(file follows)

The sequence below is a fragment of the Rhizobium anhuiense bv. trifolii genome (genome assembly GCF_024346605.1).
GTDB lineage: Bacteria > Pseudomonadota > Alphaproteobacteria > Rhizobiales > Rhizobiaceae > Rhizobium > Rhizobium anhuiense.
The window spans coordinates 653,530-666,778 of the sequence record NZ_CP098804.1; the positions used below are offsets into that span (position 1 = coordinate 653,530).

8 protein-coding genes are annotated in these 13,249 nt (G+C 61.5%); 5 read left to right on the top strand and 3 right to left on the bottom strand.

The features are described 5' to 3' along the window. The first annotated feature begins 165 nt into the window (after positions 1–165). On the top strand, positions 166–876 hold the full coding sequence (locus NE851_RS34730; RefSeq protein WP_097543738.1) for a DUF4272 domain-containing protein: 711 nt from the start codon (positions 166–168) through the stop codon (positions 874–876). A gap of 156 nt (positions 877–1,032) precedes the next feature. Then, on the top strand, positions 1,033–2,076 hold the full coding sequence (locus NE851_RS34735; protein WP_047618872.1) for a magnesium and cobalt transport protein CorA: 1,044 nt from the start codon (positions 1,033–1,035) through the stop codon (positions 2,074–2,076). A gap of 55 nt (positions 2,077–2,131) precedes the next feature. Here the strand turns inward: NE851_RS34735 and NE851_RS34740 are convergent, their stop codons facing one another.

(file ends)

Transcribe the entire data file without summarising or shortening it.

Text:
The sequence below is a fragment of the Rhizobium anhuiense bv. trifolii genome (genome assembly GCF_024346605.1).
GTDB lineage: Bacteria > Pseudomonadota > Alphaproteobacteria > Rhizobiales > Rhizobiaceae > Rhizobium > Rhizobium anhuiense.
The window spans coordinates 653,530-666,778 of the sequence record NZ_CP098804.1; the positions used below are offsets into that span (position 1 = coordinate 653,530).

8 protein-coding genes are annotated in these 13,249 nt (G+C 61.5%); 5 read left to right on the top strand and 3 right to left on the bottom strand.

The features are described 5' to 3' along the window. The first annotated feature begins 165 nt into the window (after positions 1–165). On the top strand, positions 166–876 hold the full coding sequence (locus NE851_RS34730; RefSeq protein WP_097543738.1) for a DUF4272 domain-containing protein: 711 nt from the start codon (positions 166–168) through the stop codon (positions 874–876). A gap of 156 nt (positions 877–1,032) precedes the next feature. Then, on the top strand, positions 1,033–2,076 hold the full coding sequence (locus NE851_RS34735; protein WP_047618872.1) for a magnesium and cobalt transport protein CorA: 1,044 nt from the start codon (positions 1,033–1,035) through the stop codon (positions 2,074–2,076). A gap of 55 nt (positions 2,077–2,131) precedes the next feature. Here the strand turns inward: NE851_RS34735 and NE851_RS34740 are convergent, their stop codons facing one another.